What Brings a Reviewer Joy

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I seem to be getting these more often. Requests from an aspiring author to review their book. I just responded to one. I also interact a good deal with authors, publicists, and publishers. There are some things that bring joy to this task.

  1. When the author does their homework and looks at what I review and helps me identify why their book fits my interests. One of the best books I’ve reviewed from an author contact reflected this. She figured out I liked local authors and regional works in the vein of Wendell Berry’s fiction. In most other cases, I turn the author down.
  2. I love to review books from real friends when the book is a work of quality–well-written about things that matter, fiction or non-fiction. It is fun to bring recognition to their work.
  3. It is a joy when a publicist follows what you’ve reviewed and suggests books from their publishing house in a similar vein.
  4. On some days, it is a joy just to get an answer to a request for a review book. Some larger publishers are very good about this. Some small publishers that need to be good at this just aren’t.
  5. What all this gets at is that one likes to be treated with respect. I’ve done this for seven years, built an audience, put thought into my requests, providing information about my platform and interests in the book. In my case I do it for the love of books, and getting the word out about good ones.
  6. I like getting physical books. If the cover is striking or I’ve been looking forward to getting it, I’ll snap a picture of it and post it on social media. I can’t do that with e-books. On social media, a picture of the actual book just looks better and allows me to promote it more than once. I find it easier to review physical books as well.
  7. I don’t expect to be thanked by the author. Reviewing ethically is a bit of an arms-length task. But I do take joy when an author writes to say I represented their book well and accurately. I try hard to do that because I respect the work of writing and re-writing and re-re-writing that goes into a book. I will say that when I have a pleasurable interaction with an author whose work I’ve liked, I’m more inclined to review their next book.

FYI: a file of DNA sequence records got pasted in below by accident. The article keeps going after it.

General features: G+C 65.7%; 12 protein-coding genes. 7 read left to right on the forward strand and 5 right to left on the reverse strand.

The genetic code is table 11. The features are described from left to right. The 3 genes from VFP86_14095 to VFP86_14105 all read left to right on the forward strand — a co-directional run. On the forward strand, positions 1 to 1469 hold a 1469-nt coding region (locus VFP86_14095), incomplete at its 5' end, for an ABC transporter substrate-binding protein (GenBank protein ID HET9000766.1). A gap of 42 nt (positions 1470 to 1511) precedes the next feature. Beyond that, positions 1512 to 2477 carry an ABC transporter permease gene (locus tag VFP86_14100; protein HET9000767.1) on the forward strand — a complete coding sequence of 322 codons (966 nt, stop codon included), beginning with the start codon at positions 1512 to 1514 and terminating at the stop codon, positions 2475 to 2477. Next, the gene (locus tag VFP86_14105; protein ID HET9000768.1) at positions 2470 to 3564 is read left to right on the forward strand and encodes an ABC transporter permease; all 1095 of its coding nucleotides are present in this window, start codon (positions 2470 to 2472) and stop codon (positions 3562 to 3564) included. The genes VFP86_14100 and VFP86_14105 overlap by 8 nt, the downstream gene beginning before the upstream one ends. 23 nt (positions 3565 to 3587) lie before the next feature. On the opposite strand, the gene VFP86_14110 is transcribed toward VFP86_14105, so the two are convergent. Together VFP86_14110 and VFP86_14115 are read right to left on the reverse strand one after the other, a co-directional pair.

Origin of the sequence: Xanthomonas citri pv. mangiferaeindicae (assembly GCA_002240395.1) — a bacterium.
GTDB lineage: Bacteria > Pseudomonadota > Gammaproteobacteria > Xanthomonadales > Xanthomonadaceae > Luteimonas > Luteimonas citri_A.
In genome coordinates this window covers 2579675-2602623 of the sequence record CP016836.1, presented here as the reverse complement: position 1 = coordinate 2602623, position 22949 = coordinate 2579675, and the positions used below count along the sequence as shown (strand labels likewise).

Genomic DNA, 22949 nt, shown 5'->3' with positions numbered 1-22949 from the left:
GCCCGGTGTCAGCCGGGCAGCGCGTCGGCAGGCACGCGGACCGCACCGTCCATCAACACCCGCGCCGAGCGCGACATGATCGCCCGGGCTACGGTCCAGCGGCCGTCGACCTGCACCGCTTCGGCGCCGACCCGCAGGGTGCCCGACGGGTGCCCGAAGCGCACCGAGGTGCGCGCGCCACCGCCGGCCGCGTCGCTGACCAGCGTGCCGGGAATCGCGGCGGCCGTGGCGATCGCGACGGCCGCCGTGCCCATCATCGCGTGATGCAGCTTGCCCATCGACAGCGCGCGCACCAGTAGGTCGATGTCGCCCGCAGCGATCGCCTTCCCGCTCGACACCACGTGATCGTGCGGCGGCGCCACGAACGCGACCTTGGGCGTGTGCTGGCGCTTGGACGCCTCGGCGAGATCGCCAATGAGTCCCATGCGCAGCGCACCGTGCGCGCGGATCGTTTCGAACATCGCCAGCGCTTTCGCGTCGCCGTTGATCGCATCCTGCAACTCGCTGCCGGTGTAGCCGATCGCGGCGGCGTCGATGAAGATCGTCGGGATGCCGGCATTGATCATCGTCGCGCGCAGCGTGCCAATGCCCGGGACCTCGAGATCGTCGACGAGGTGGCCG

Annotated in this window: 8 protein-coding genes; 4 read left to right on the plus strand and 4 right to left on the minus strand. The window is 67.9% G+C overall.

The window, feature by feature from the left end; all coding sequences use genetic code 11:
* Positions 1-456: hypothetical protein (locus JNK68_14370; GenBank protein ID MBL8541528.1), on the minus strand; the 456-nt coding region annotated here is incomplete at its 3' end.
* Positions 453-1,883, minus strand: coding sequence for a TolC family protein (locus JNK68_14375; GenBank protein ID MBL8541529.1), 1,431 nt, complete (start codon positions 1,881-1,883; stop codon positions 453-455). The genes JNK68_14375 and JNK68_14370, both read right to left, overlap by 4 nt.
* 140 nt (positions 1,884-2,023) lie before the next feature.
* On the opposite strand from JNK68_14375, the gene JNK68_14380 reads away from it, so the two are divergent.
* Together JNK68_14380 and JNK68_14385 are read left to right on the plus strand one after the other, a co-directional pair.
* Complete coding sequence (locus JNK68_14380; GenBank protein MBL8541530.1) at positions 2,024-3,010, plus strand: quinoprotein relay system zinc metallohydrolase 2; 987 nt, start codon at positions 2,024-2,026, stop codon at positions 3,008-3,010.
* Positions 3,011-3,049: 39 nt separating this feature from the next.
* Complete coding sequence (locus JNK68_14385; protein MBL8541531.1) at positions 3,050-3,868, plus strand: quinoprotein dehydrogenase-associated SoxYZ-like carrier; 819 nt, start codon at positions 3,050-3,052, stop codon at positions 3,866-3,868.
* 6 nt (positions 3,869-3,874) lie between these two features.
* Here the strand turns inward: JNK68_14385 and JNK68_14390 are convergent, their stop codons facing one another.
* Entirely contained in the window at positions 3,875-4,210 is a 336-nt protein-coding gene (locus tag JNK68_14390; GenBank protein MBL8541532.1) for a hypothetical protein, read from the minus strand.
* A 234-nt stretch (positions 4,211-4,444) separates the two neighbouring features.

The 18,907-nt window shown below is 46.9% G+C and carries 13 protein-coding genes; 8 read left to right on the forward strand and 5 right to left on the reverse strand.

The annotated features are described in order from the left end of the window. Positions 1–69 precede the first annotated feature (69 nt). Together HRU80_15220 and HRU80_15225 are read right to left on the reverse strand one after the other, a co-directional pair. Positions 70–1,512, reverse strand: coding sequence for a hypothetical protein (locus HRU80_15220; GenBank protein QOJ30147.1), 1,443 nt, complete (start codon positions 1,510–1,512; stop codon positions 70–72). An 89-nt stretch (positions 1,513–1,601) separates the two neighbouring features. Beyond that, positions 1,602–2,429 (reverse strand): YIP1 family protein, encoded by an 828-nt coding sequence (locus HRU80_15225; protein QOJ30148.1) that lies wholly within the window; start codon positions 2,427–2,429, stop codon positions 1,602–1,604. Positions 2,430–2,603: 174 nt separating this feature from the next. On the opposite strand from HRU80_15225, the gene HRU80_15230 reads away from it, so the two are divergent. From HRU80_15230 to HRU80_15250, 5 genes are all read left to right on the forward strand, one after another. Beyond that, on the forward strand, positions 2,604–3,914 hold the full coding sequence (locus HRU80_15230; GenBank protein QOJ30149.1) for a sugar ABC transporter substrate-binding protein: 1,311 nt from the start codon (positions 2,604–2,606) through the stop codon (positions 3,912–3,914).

8. It is a pleasure to come across a book that is well-written and has a degree of originality–it isn’t a rehash of things you’ve read before with a different cover. It is a joy to come across a new author who does that. It doesn’t happen very often.
  9. Above all, I always enjoy learning that someone who has read one of my reviews acquired, read, and enjoyed the book, and shares with me what it meant to them.

Reviewing does involve a certain amount of work, from scanning catalogues and publications to identify books, responding to queries, actually reading the book (I always read it through, sometimes more than once), writing and editing the review, posting it (I post in multiple places with a reach of over 12,000–without shares), and interacting with comments, sometimes providing more information about the book. Mostly, I do it for the intrinsic satisfaction. But authors, publicists, publishers, and readers can greatly add to the joy, as they often do. Mostly, it just comes down to a little respect. Aretha was right.

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